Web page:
Blessed are the meek.

Jesus said, blessed are the merciful. Blessed are those who look at themselves in the mirror every morning and do not see a perfect person looking back at them. These saints are the ones who know that evil exists in every single person, including themselves, and are merciful when they find it in others and, perhaps, in that way, may attain an even greater triumph. 

Blessed are the merciful.

Blessed are the pure in heart, Jesus said. Not the totally pure – those who strictly adhere to the Levitical (or purity) Codes – but those who are “pure in heart”. These are the ones who are as flawed and as faulted as the rest of us, but somehow always seek and find the goodness of life.

Blessed are the pure in heart.

Jesus said, blessed are the peacemakers. Not necessarily those who have found the fullness of peace, but those who try, in little, seemingly insignificant ways, to make peace within themselves, their neighbor and God. 

Blessed are the peacemakers.

Jesus looks into the faces of his listeners and says, “Blessed are YOU” whenever you err on the side of heaven and look the fool for your troubles. 

Blessed are YOU when you do good when doing bad would be easier. Blessed are you when you do not return evil for evil but good for good.

Blessed are YOU when you hunger and thirst for righteousness, are poor in spirit and mourn, are meek and merciful, pure in heart and peacemakers, or a fool for Christ's sake.

Blessed are YOU, he says, and you can almost see those ancient people looking back at him with surprise and delight. I’m guessing no one ever considered themselves in their poor estate ‘blessed’, much less blessed with that which the world would consider invaluable.

So, the next time you are feeling down and worthless, I suggest that you read The Beatitudes again.   

Read them and know that God as revealed in Jesus is an extravagant God, filled with abundant mercy and kindness, full measure, pressed down and overflowing.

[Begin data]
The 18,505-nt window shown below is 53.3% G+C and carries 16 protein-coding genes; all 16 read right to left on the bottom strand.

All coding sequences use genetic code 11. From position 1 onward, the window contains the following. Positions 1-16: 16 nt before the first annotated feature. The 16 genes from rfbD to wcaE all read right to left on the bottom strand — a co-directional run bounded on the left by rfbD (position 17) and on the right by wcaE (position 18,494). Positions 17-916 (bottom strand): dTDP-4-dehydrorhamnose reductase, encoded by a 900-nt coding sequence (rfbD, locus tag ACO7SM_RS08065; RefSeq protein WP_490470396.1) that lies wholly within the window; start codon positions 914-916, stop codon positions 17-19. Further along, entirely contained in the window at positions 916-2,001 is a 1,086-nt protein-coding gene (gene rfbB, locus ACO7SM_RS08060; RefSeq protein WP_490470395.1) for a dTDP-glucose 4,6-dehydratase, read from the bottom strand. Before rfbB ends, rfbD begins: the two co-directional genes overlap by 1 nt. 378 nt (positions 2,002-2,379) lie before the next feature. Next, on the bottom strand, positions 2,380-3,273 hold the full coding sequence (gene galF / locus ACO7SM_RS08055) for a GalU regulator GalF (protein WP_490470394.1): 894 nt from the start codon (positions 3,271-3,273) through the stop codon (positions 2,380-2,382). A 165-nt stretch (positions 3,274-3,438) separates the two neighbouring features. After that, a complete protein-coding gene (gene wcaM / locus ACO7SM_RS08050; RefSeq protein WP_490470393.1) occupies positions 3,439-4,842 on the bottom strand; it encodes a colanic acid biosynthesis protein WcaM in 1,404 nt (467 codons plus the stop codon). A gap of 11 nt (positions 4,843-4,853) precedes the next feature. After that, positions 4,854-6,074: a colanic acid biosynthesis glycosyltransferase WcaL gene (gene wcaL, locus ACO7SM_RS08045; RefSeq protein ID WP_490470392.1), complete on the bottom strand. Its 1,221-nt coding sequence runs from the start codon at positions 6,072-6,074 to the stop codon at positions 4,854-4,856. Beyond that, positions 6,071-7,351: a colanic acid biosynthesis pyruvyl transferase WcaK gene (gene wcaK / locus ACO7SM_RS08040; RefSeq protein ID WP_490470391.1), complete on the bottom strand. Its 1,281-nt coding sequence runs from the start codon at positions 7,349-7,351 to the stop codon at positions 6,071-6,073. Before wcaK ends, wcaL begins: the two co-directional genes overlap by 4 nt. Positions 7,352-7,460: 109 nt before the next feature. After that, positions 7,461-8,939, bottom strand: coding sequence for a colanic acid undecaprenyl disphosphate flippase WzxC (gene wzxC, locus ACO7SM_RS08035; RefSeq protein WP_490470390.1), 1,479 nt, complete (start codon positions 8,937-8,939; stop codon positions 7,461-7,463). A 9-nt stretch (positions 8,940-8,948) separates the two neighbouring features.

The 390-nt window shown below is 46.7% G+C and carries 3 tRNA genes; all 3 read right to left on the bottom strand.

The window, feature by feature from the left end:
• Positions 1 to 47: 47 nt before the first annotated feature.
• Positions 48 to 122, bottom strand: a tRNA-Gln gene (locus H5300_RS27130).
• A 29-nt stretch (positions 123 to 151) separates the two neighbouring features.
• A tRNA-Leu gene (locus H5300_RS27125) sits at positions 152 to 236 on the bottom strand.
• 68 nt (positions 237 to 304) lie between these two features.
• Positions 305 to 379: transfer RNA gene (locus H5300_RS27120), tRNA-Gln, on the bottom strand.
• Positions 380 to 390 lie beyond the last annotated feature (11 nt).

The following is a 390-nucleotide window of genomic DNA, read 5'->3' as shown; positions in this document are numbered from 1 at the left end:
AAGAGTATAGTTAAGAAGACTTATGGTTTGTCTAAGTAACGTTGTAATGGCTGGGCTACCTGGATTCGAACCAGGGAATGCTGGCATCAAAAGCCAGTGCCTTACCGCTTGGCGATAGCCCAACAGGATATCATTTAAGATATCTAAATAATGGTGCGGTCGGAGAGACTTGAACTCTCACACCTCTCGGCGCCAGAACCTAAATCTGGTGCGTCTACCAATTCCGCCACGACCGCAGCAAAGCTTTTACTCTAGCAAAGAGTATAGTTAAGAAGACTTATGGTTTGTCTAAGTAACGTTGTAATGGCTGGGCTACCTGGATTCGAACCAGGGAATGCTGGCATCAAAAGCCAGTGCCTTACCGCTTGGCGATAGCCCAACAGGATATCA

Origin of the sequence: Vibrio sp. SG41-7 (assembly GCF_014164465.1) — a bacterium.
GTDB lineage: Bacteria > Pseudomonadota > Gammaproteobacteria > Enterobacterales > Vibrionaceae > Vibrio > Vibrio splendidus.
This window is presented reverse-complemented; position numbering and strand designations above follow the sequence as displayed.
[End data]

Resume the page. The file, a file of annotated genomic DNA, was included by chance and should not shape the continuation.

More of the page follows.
And know that you are loved unconditionally by God, with all your shortcomings and failings, all your blemishes and warts. You – YOU – are a saint of God.

Know that Jesus can and will take all of what you have to offer – even the things you think have no value – and take them to his very own sacred heart and transform them use them to the glory of the one and the same God.

I'm going to leave you with one last story about saints.

This one is about a little girl who was standing in the church looking at the people depicted in the stained glass windows, much like the ones here, in this church.

The priest walked in and asked her, "Do you know who those people are?"

"My mommy says they are saints," she answered.

"Do you know what a saint is?" asked the priest.

"Yes," she said, her voice full of awe and wonder, "They are people who let in the light in their own special way so that all of God's colors come together in a beautiful way."

So, as you consider all of the ways God has blessed you, try to be one of those saints who lets in the light of Jesus in your own special way. 

Help all the wonderfully different colors of God come together in a beautiful way and make the world a better place.


* Inspired by Frederick Buechner  ~ originally published in Whistling in the Dark and later in Beyond Words


David said...

dearest Elizabeth:
I'm not sure which volume of your much-anticipated (as yet-unpublished) books this will appear in: however this is a keeper! this is publishable!

Elizabeth Kaeton said...

Hello my beloved friend. How interesting, because I think writing for the ear is very different from writing for the eye. Hmm . . . Well, most importantly, the people at St. P's enjoyed the sermon and seemed inspired by it. I was blessed.

David said...

and then, when, through grace one writes for both the eye and the ear, both the text and spirit soar-
this being but another case in point in your oeuvre, dear friend.
just saying..... lol

Elizabeth Kaeton said...

Bless you, David.